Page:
Sherlock Holmes – Review

 

A friend and I enjoyed the new Sherlock Holmes film last night so I thought I’d write up a quick review.

In typical Guy Ritchie style this film comes at you with lightening speed – in some places it’s too fast to follow.  But I’ve never seen a Guy Ritchie film that I didn’t want (and need!) to see twice, so I’ll probably return to this one with my husband this weekend.

I am a complete sucker for period production, especially late 19th century London.  Even though much of the visual context is clearly computer generated, I’ll be watching the film again just to enjoy the Dore-like detailed gloom.

The visual elements are under total control.  Sepia and navy blue dominate with accents of warm browns and deep burgundies.  The most overt color moment is our introduction to Irene Adler.  Before we see her we get glimpses of her dress and our brains are immediately cued for “Oh, here comes the girl, the love interest”.  As the color registers further the brain says, “Ah, seductress!”  Only then do we get the full image of Rachel McAdams in a gown of – what color is this really?  Its saturation in the context of all we’ve seen thus far is almost overwhelming.  And yet it’s not quite what you would expect.  It’s not red.  It’s not hot pink.  It has very strong blue tones – an intense mauve – if there is such a thing.  This unexpected color does two things – it ties in with the rest of the film’s visuals by picking up the blues while signaling the emotional and symbolic content of “a women in red”.  But it is also ambiguous.  This shift towards the blue-purple makes you hesitate to categorize Irene just as you struggle to categorize the color.  Brilliant.

Following this scene Irene’s costumes join the rest of the production’s neutrals and navy blues – with just the occasional touch of deep red to remind us of her role.   I’ll say no more on that lest I say too much.

Another subtle color theme is a recurring Persian/royal blue.  Again the context of neutrals shows off the nearly magical quality of this color that occasionally appears in symbolic mosaic tile, upholstery and carpet.  It is a needed relief from the otherwise consistent grays, browns, mahoganies and navies.  It hints at authority with a touch of the mystical.

Overall I’ll give this film a 4 out of 5 stars.  Robert Downey Junior and Jude Law play well together.  Mark Strong has a perfectly villainous voice and Rachel McAdams looks great in dark, smoky eyeshadow. Occasionally RDJ’s cotton-wooled British accent is mumbled so quickly the words never register.  But I suggest you just relax and enjoy the action and the fun.  The details will all come clear in the end – in true Guy Ritchie/Sherlock Holmes fashion.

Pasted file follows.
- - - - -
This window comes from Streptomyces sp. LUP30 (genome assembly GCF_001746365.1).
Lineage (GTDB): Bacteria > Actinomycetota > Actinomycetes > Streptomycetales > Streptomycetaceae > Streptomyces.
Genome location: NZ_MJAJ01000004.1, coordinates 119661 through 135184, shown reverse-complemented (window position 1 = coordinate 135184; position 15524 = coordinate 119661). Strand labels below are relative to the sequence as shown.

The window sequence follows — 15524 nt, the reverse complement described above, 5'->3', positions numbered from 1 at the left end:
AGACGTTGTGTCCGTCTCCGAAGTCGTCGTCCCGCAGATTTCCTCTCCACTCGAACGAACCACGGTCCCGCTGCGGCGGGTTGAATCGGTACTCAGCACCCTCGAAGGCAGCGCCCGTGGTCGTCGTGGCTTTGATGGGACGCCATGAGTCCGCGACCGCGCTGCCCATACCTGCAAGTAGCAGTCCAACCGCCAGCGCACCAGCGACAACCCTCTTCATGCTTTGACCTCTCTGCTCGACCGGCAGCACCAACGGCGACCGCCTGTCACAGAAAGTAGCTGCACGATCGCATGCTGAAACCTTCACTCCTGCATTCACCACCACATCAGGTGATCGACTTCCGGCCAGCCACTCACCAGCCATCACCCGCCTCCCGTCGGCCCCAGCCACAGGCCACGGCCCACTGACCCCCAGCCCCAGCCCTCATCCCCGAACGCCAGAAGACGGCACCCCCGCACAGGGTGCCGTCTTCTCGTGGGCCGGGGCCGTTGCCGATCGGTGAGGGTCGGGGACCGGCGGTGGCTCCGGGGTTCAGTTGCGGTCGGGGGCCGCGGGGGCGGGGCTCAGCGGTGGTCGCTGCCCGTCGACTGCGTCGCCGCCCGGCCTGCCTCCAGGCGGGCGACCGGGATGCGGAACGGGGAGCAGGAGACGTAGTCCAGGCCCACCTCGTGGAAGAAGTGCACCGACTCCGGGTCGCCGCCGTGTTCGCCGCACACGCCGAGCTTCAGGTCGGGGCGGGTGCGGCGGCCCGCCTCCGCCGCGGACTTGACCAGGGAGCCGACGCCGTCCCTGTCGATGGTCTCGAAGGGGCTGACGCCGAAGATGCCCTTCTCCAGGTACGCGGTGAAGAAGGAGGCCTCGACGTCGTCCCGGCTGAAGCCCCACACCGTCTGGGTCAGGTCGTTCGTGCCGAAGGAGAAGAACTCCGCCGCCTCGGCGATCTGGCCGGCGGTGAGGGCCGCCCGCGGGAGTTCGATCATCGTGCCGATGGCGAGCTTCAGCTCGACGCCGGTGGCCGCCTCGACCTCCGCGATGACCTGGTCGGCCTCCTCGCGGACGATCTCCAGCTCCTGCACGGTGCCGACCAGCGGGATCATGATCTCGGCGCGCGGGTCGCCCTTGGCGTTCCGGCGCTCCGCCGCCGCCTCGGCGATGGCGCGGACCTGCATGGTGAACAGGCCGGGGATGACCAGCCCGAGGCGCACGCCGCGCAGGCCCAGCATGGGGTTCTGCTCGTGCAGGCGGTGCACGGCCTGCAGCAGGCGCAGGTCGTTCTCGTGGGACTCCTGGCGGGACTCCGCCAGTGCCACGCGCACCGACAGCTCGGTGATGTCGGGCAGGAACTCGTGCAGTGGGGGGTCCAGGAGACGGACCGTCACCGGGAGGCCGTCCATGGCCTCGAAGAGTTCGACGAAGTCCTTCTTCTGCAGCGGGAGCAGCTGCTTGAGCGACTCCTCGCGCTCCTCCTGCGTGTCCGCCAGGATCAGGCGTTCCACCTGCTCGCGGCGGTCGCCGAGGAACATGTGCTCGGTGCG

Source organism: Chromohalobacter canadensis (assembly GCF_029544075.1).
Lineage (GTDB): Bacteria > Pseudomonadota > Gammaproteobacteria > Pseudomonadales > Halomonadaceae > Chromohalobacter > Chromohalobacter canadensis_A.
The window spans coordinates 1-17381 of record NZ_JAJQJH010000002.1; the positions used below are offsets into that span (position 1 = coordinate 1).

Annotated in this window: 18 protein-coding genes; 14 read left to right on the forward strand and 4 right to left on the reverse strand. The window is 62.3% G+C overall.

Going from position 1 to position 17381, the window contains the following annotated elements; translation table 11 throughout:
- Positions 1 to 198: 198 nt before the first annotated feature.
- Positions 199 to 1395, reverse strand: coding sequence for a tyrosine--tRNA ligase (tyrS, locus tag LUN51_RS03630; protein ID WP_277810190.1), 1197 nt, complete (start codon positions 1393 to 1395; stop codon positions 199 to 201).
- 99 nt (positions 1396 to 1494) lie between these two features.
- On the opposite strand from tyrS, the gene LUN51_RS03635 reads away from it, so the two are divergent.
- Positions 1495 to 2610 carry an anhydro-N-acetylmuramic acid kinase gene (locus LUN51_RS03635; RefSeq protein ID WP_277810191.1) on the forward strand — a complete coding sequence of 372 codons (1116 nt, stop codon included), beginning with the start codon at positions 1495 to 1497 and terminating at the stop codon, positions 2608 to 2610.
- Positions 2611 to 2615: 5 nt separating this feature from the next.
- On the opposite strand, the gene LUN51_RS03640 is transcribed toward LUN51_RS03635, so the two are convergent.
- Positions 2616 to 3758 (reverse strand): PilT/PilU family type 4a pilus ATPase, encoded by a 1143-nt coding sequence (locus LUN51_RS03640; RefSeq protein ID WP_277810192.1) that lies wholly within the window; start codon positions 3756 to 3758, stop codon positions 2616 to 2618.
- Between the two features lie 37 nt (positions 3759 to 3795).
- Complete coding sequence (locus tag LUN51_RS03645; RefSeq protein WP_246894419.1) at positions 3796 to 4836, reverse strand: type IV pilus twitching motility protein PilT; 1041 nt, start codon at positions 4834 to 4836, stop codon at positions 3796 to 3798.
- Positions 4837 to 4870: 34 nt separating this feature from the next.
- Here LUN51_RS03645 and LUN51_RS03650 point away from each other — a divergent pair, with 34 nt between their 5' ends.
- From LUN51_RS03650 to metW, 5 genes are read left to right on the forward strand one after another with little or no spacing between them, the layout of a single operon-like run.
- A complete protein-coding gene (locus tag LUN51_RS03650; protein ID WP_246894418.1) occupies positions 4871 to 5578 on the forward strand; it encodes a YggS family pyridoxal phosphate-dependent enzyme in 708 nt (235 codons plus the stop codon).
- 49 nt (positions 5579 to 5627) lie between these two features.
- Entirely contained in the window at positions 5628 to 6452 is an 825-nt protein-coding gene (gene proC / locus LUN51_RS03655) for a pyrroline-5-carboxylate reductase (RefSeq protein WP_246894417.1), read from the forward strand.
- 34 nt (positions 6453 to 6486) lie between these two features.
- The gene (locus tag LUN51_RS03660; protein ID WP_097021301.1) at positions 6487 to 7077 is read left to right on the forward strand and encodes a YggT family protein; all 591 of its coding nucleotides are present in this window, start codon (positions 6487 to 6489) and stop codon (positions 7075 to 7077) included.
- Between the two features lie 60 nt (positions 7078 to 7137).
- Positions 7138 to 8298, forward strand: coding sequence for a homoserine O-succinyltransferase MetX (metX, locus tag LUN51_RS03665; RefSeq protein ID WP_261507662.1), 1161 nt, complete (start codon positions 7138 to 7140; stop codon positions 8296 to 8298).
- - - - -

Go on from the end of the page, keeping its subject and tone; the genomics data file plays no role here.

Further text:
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Some Photos From 1995 Trip to Uzbekistan

These images are scans of old slides taken during a 6 week trip to
Uzbekistan in 1995. I have stacks more sitting with all my other old slides
waiting to be cleaned, sorted and scanned. Maybe I’ll finally get to that
project this winter?

The image of the two older fellows was taken in the market in Osh, Kyrgystan
on a day trip from Andijan in the Fergana Valley. That market was one of
the two places on this planet where I most felt like I’d stepped back in
time. Even there, if I looked up to the surrounding hills I could see
Soviet style apartment blocks.

My other time warp experience was in Fez’s traditional Market the following
year. I’ll post some of those shots eventually too.

Bukhara_door_panelBukhara_house_museumBukhara_madrassaDancing_girls_rehearsalLads_at_entrance_to_buhkara_foSoviet_still_lifeTwo_men_in_osh_marketZoroastrian_temple_near_bukhar

A Religious Journey, Illustrated – The New York Times

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This morning’s NYTimes has an article and slide show about the current exhibition of Tissot’s extensive works on the life of Christ at the Brooklyn Museum. As a lover of gouache – opaque watercolor – I wish I could get up close to these gems. Besides the story-telling power of 350 near-miniature, highly researched images I am struck by Tissot’s beautiful control over a strict palette. Primarily white, blue-grays, ochres and siennas with touches of greens, Tissot has unified the imagery without any sacrifice of emotional power or visual interest.

The Brooklyn Museum’s web site has additional images from the show on display – www.brooklynmuseum.org/exhibitions/james_tissot/ – as well as the show’s catalog which includes ALL 350 for the images from the series.

If anyone is wondering what to get me for Christmas, here’s a very big hint.

http://shop.brooklynmuseum.org/jatica.html